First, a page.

- Sara founds StrongBit, a cloud-based data analytics platform that integrates multiple big data sources into one dashboard.
- Due to her experience as an entrepreneur, Sara is able to bootstrap her startup until she raises a $500,000 seed round for 20% equity, hoping it will take StrongBit to a strong series A round.
- 6 months later, Sara realizes she does not have enough runway to position StrongBit for a strong series A round. With the $100,000 she has left, Sara knows she will not be able to lead her team to secure those 10 paying enterprise clients necessary to impress VCs for a series A round. This puts Sara in a predicament.
- Due to StrongBit’s lack of tangible progress and arbitrary valuation, Sara chooses to issue a convertible note for $2 million with a $6 million cap and a 20% discount. The kicker is coming…
- Finally, StrongBit secures 10 paying enterprise clients, has a valid CAC, and brings on two new advisors. Things are looking good, so Sara decides to raise a $5 million series A round at a nice $12 million pre-money valuation. During this same series A round, the note converts to equity at a $6 million cap, which substantially dilutes Sara’s shares.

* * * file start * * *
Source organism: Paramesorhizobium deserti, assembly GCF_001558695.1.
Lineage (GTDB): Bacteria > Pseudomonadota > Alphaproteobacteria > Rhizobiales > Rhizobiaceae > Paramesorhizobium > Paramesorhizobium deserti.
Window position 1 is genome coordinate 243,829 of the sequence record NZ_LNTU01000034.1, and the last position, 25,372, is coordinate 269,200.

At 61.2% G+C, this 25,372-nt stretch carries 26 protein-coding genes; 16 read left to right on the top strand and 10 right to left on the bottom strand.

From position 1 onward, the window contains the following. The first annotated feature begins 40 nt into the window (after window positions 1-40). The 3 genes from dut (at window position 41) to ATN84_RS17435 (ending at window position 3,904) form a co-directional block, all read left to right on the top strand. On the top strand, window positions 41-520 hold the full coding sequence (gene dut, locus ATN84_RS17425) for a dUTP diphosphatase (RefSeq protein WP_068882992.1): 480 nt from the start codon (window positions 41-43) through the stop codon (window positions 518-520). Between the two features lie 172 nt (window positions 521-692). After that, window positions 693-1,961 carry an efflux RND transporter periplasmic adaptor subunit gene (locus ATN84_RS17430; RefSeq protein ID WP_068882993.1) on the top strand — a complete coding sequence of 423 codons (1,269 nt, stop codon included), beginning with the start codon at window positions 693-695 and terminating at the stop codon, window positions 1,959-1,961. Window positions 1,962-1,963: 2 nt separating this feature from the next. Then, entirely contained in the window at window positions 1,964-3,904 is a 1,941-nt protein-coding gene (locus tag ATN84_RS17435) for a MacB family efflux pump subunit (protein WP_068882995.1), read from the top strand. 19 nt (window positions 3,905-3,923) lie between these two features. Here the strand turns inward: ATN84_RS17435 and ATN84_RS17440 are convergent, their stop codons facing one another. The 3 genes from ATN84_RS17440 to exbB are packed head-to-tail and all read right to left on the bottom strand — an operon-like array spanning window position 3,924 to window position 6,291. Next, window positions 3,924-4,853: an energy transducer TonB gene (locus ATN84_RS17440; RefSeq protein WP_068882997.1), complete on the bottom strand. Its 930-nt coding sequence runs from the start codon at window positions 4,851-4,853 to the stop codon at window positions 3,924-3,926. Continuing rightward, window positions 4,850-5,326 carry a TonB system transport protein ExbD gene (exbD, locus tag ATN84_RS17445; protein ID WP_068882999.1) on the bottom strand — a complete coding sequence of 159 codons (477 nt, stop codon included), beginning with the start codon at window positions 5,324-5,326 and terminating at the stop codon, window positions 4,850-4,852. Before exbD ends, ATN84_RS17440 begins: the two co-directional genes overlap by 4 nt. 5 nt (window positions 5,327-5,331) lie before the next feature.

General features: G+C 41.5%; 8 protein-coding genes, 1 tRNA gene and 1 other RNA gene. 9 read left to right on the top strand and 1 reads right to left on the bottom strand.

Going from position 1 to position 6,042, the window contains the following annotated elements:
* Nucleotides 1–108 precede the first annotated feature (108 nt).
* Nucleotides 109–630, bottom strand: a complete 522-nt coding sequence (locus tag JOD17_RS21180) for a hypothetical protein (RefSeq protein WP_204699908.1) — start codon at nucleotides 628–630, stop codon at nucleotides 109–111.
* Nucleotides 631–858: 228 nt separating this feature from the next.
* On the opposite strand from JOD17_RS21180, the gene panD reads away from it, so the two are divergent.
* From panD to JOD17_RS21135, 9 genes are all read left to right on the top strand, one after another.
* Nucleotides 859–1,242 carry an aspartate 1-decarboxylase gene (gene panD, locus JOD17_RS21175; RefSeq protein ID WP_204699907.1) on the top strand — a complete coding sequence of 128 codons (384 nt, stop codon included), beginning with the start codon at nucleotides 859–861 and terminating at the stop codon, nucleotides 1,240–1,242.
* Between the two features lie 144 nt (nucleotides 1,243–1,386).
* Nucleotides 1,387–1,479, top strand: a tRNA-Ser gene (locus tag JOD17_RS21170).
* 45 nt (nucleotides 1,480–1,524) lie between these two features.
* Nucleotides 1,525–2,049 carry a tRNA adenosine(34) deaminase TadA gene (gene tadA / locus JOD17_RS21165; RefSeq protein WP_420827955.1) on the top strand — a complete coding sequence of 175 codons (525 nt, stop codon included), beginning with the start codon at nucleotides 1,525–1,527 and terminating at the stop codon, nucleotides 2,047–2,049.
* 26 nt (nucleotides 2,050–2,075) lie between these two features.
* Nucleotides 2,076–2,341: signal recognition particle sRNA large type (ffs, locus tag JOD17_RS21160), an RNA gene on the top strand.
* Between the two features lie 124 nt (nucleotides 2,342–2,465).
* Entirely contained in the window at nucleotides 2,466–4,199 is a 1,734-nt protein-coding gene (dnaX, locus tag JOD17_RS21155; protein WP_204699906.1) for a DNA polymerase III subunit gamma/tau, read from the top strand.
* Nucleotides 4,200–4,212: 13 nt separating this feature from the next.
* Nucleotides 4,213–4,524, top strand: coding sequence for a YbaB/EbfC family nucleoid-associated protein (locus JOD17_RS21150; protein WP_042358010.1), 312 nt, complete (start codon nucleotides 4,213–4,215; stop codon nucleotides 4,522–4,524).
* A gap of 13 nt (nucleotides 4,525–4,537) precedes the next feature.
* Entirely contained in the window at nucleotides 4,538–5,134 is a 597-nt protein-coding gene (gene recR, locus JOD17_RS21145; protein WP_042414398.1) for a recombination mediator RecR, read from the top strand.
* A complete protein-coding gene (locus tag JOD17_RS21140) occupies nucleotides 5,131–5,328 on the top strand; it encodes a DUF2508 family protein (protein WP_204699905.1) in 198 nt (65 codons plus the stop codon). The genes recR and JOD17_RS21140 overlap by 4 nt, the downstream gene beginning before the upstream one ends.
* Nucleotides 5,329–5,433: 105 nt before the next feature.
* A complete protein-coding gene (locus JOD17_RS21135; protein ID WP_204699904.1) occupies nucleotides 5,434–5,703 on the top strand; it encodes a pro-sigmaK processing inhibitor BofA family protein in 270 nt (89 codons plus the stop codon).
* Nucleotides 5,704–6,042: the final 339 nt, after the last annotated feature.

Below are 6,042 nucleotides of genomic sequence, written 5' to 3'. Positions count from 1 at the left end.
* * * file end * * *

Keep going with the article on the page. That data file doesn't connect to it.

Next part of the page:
In the end, although Sara was able to bring StrongBit to a high valuation, she gets screwed on the terms of the convertible note, which was necessary due to lack of sufficient seed money in the onset. In this scenario, her shares are diluted more than they would have been if she had raised that same $2 million in an equity round.
As the company’s valuation rises past the cap on the convertible note, the entrepreneur’s dilution potential also rises. So if the series A round values the company at $20 million, as opposed to $12 million, the entrepreneur will be diluted significantly more, as illustrated below.
How to Avoid Death Valley — If You Love Your Shares, Set Them Free
In order for the entrepreneur to avoid death valley and the potential failure of their businesses, it is critical that they maximize the value and potential of their dream. Similarly, it is imperative that the entrepreneur maximize their ability to raise seed money on this dream and thereby properly equip the company to reach a solid series A round.